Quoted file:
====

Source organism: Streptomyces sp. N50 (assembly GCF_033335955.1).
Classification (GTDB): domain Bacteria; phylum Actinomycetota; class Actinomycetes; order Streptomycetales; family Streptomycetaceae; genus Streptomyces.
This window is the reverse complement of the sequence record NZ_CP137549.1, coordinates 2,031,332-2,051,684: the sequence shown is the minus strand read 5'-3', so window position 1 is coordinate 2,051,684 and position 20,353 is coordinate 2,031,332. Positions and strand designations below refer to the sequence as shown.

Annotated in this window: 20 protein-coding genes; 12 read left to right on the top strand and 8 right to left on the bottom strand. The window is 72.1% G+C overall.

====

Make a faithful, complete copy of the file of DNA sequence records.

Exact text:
Source organism: Streptomyces sp. N50 (assembly GCF_033335955.1).
Classification (GTDB): domain Bacteria; phylum Actinomycetota; class Actinomycetes; order Streptomycetales; family Streptomycetaceae; genus Streptomyces.
This window is the reverse complement of the sequence record NZ_CP137549.1, coordinates 2,031,332-2,051,684: the sequence shown is the minus strand read 5'-3', so window position 1 is coordinate 2,051,684 and position 20,353 is coordinate 2,031,332. Positions and strand designations below refer to the sequence as shown.

Annotated in this window: 20 protein-coding genes; 12 read left to right on the top strand and 8 right to left on the bottom strand. The window is 72.1% G+C overall.